Going into the second half, the 49ers looked like they were heading toward a significantly embarrassing loss. Turns out, they'll only be significantly embarrassed by some things, and they won't have a loss at all. A second-half comeback led them from a 17-point deficit to a one-point win. Third quarter touchdowns to Joshua Morgan and Vernon Davis were outshined only by the amazing play Justin Smith made in the fourth quarter, tracking down Jeremy Maclin as he took the ball into San Francisco territory (and field goal range) and stripping the ball, forcing the fumble and halting the potential Philadelphia Eagles comeback.
The 49ers have Frank Gore to thank for this win, with 127 yards and a touchdown off of fifteen rushes, including some big ones near the end of the game. Gore's first rush of the game was for 40-yards, and San Francisco knew they'd be able to run the ball. A fifteen-yard facemask penalty on the Eagles during the 49ers comeback drive helped boost them to an eventual Gore touchdown. Kendall Hunter contributed to the game-winning drive with a great run off a toss to the left side, where Vernon Davis made a huge block to spring him.
Joshua Morgan hauled in a beautiful 30-yard touchdown pass in the third quarter to jump-start the 49ers' comeback, not hesitating at all on the slant route and getting through untouched. A nine-yard touchdown pass to Davis on the next possession would put the 49ers within one possession. Alex Smith was 21-for-33 with 291 yards and two touchdowns, with no interceptions.
As noted, it wasn't all good. Smith had a bad fumble where he essentially shrieked out of terror with Jason Babin in his face. The defense gave up huge chunks of yardage to DeSean Jackson, notably on a 60+ yarder with Tarell Brown on coverage. The aforementioned Babin had three sacks on the day, and he made Anthony Davis look absolutely terrible.
But it's a win. A comeback win in which the 49ers didn't roll over after the first half, and a win in which they fought off the Eagles at the end instead of bending/breaking once again. I'll have a more in-depth recap a little later, but for now some bullet points after the jump. Go Niners!
- Gore's ankle looks fine, he showed a lot of acceleration through the line, but lacked top-end speed. It's not the first time he's been caught from behind, though. He slowed down a little as the game went on, and then seemed to pick it back up again. At worst, he'll be inconsistent this year.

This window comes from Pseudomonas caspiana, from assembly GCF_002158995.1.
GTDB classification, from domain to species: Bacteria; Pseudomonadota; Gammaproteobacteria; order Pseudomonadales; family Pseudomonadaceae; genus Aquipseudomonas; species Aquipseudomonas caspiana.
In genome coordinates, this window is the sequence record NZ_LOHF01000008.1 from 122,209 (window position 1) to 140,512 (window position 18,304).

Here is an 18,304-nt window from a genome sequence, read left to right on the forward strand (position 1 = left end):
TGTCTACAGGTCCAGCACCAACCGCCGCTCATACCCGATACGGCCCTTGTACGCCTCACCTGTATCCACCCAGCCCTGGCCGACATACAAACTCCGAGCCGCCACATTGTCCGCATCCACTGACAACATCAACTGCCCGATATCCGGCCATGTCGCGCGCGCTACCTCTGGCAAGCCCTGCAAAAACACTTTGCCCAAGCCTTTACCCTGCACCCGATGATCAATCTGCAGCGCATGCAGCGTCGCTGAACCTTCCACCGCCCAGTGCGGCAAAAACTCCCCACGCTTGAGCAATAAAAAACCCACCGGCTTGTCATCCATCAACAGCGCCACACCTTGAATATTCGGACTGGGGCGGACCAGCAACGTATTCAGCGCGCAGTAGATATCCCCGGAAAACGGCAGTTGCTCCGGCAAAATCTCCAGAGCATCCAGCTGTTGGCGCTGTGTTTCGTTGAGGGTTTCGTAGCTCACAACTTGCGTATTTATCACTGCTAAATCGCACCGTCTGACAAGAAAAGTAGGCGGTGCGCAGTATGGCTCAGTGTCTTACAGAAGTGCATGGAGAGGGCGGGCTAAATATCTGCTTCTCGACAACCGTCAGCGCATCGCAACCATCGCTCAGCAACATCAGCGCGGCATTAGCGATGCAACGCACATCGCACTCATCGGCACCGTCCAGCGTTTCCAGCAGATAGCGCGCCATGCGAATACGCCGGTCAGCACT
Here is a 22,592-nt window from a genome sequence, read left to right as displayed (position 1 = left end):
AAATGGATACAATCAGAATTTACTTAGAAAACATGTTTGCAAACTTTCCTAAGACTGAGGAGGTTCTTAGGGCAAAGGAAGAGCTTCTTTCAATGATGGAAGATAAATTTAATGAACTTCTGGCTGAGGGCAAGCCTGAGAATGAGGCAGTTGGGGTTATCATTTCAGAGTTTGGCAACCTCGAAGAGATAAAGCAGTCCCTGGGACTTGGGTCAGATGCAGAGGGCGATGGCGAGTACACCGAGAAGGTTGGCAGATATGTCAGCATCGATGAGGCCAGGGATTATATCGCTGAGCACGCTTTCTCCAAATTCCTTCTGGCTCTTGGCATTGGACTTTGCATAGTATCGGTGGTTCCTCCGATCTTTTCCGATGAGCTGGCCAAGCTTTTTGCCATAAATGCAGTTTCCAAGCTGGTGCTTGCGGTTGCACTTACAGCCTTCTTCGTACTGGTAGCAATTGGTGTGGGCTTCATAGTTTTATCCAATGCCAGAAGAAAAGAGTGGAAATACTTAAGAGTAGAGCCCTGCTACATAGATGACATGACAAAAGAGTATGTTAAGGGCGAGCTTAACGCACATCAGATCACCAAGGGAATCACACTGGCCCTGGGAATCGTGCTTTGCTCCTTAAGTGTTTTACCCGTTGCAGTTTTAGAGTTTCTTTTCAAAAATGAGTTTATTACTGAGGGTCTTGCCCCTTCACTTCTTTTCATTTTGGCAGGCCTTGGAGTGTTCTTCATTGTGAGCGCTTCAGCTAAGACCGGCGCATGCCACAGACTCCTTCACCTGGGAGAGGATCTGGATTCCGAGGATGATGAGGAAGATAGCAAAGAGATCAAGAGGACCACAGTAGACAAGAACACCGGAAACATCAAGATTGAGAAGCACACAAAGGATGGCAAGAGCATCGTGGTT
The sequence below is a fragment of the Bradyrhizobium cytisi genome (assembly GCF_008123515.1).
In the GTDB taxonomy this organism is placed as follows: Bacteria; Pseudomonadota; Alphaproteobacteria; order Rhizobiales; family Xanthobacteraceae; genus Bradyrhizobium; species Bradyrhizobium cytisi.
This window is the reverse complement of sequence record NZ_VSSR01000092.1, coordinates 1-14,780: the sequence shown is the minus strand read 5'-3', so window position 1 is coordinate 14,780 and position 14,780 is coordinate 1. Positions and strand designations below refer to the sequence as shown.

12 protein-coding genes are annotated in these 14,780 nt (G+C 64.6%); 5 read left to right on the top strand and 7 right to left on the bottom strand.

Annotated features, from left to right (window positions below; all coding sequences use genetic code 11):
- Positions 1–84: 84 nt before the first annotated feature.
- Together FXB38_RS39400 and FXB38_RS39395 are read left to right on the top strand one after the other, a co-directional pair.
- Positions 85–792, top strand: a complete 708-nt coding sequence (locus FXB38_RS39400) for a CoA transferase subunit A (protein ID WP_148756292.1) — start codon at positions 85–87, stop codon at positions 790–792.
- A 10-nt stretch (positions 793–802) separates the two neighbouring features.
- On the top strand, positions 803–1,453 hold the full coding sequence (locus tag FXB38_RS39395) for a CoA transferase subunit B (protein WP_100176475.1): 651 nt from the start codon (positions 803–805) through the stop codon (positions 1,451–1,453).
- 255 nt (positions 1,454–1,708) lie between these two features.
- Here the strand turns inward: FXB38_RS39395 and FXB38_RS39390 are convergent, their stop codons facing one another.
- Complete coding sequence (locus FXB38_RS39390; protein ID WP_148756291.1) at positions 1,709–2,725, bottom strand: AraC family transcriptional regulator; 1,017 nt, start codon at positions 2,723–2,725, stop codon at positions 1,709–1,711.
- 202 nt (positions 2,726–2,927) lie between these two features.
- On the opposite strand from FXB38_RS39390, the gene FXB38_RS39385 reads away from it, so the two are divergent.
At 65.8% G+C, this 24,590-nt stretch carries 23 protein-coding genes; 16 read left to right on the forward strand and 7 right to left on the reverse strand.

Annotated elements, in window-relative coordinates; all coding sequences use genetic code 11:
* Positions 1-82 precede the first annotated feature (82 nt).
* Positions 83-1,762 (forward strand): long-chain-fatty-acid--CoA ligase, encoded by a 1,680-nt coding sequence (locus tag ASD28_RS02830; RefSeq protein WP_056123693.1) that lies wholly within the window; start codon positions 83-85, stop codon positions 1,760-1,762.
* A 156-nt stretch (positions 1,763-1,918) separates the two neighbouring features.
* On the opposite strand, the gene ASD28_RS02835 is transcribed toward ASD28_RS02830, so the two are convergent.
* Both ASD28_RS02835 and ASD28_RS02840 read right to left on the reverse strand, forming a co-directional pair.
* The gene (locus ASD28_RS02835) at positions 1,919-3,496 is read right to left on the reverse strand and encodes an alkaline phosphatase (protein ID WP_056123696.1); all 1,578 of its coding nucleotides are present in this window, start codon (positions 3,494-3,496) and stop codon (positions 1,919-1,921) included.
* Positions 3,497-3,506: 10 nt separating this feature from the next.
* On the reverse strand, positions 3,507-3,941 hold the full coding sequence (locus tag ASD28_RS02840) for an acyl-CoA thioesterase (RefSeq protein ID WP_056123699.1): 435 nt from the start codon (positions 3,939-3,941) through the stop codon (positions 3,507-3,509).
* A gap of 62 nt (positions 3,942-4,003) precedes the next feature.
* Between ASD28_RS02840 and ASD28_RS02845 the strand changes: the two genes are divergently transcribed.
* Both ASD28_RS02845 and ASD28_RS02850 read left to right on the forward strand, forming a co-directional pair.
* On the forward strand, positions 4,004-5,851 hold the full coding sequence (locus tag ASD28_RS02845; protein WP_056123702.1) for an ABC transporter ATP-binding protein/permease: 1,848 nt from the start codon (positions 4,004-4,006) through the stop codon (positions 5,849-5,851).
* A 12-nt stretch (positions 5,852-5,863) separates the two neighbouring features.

- Kendall Hunter is an offensive weapon. Still a little raw, and the 49ers are probably asking too much of him too soon, and the Eagles keyed in on it at times. Early on in the second half, they forced him the ball on plays that are well-designed, but ill-fitted for sequence.
- Joe Staley has been a huge disappointment, for me especially. He's not very strong, and he's making mistakes. We've reached a point where Staley should be the one guy on the line not getting false starts, but he's still doing it. Immaturity is the opposite of what this offensive line needs right now.
- Why in the world does Alex Smith throw to Michael Crabtree like he's nine feet tall? He always throws it way high and hard. I'm glad Crabtree's catching is as good as advertised, because that's ridiculous. Still, Crabtree had himself a good game when it all came down to it
- Patrick Willis doesn't look slow or anything like that - not by a long shot, but he did turn the corner badly in the first half on a play in which he was spying Michael Vick and certainly should have stopped him. NaVorro Bowman also didn't make the play that time, but Bowman got him good in the third quarter, wrapping him up on third down short of the first-down marker.
- Aldon Smith had good pressure throughout the game and is a bright spot for the 49ers. There's not much else to say there. The scary thing: he actually started a little late on a couple of those plays, so once he gets his timing down ... should be good.
- On the blocked field goal, Chilo Rachal and Mike Iupati twiiddled their thumbs and didn't make any blocks in the middle of the line. Oops.
- The offensive line needs to be evaluated, to be sure, but I have an issue with the constant switching at right guard. Adam Snyder was in, and then Rachal, and then Snyder again ... while we need to figure out who is better, switching them with that level of regularity in a game situation is only going to make things worse. The best offensive lines have chemistry and consistency, and every time you make that switch, it requires an adjustment of the center, right tackle and fullback. It's not good for the line.
- David Akers didn't look great ... but neither did Alex Henery. I bet he's thinking "ha ha ha ha ha ha!"